In 1922 Howard Carter, a British archaeologist, and his team were the first to open King Tut’s Tomb. They searched for it for more than seven long years in the blazing heat of the desert. The final resting place of the “boy king” was unknown for more than 3,000 years. The Valley of the Kings has many tombs where kings of ancient Egypt were buried. Almost all of which were discovered and plundered, but the tomb of Kind Tutankhamen continued to elude the treasure-seekers.
King Tut was embalmed in a coffin of pure gold, with one of the world's most famous images on top. The coffin was in the fourth chamber that had been hidden by a sealed door, and Carter's crew took months to break through it. Eventually, all of the treasures in King Tut's tomb would be removed. Many are in the hands of the Egyptian government. Many have been part of traveling exhibits that make their way to museums around the world. Many are in the hands of private collectors. I was privileged to see the exhibit while in Cairo in the 1980's.
The influence of this discovery changed fashion, architecture and the morals of all civilization. The prim and proper Victorian age had come to an end. The layers of clothes and painted lady mansions suddenly seemed so out of style as women bobbed their hair and bound their chests to fit the style of the roaring 20’s.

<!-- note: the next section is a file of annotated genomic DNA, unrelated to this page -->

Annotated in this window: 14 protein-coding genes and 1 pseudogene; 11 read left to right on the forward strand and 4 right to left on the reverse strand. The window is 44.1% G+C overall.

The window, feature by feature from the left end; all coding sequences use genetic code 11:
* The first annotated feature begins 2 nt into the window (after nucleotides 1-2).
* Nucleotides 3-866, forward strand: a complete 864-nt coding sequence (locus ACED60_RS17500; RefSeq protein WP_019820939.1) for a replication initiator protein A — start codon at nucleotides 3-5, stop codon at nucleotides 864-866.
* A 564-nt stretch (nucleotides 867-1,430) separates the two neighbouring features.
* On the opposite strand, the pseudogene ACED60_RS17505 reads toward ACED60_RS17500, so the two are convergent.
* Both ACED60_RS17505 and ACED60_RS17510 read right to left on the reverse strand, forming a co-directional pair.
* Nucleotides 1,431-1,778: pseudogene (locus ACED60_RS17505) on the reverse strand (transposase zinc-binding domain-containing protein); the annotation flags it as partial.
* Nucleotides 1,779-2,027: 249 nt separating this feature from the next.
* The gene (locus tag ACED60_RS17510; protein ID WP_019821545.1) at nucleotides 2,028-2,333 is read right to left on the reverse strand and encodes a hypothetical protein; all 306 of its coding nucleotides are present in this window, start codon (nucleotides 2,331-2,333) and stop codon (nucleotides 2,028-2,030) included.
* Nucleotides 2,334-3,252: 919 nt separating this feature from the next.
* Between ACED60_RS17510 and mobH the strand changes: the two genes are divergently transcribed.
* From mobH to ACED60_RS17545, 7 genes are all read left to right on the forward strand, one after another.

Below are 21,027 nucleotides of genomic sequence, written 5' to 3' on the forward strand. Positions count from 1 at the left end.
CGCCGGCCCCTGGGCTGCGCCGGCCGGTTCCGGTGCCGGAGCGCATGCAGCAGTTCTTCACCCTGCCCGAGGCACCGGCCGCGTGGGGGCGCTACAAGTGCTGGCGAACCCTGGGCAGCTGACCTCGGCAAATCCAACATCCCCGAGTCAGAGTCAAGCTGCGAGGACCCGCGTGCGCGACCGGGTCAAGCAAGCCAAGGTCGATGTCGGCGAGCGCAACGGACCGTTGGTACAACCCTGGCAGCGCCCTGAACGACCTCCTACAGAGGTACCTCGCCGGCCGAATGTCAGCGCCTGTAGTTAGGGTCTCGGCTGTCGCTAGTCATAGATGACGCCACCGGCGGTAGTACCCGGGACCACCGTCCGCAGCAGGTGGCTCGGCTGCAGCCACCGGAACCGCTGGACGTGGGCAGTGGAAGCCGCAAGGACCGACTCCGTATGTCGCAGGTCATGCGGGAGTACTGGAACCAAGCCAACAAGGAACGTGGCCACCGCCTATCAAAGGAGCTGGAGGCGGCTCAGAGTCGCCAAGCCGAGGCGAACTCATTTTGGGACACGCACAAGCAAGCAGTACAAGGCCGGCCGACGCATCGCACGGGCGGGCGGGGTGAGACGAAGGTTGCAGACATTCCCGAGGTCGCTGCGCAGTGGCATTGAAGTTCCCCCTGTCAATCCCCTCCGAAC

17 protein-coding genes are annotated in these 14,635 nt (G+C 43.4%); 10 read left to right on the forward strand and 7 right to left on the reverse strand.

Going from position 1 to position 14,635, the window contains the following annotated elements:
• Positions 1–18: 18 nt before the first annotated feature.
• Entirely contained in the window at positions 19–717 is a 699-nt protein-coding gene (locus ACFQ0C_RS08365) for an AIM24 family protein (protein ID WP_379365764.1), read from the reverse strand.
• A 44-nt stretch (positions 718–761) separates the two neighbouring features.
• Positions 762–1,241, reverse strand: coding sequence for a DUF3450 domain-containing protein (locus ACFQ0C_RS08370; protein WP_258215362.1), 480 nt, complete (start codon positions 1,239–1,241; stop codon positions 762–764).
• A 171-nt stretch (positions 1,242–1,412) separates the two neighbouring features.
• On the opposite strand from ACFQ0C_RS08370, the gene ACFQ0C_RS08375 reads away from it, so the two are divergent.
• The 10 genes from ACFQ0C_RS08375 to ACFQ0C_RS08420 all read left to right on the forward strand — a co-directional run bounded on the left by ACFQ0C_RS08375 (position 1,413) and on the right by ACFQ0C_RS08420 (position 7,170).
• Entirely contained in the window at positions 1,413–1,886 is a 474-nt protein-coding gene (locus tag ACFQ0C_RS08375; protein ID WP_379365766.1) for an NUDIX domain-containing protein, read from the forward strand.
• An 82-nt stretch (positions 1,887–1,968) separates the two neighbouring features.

Czechoslovakian artisans became very popular during this time. They were using techniques developed in the 13th century for glass-making. Gem cutters adapted the technique of gem engraving with copper and bronze wheels to their glass technique.
Bohemia was a part of the former Czechoslovakia, now part of the Czech Republic, and was famous for its beautiful and colorful glass. The history of Bohemian glass started with the abundant natural resources found in the countryside.
Bohemian glass-workers discovered potash combined with chalk created a clear colorless glass that was more stable than glass from Italy. It was at that time when the term Bohemian crystal emerged for the first time in history to distinguish its qualities from the glass coming from other places. As opposed to usual perception this was non-lead. This Czech glass could be cut with a wheel. In addition, resources such as wood for firing the kilns and for burning down to ashes were used to create potash. There were also copious amounts of limestone and silica.
During World War II the production of the fabulous works of art ceased. We may never experience this freedom of design and quality of old world workmanship again in human history.
More information about this jewelry can be found in the book "Baubles, Buttons and Beads The Heritage of Bohemia". It is my hope that seeing these beautiful pieces will inspire you and make you smile.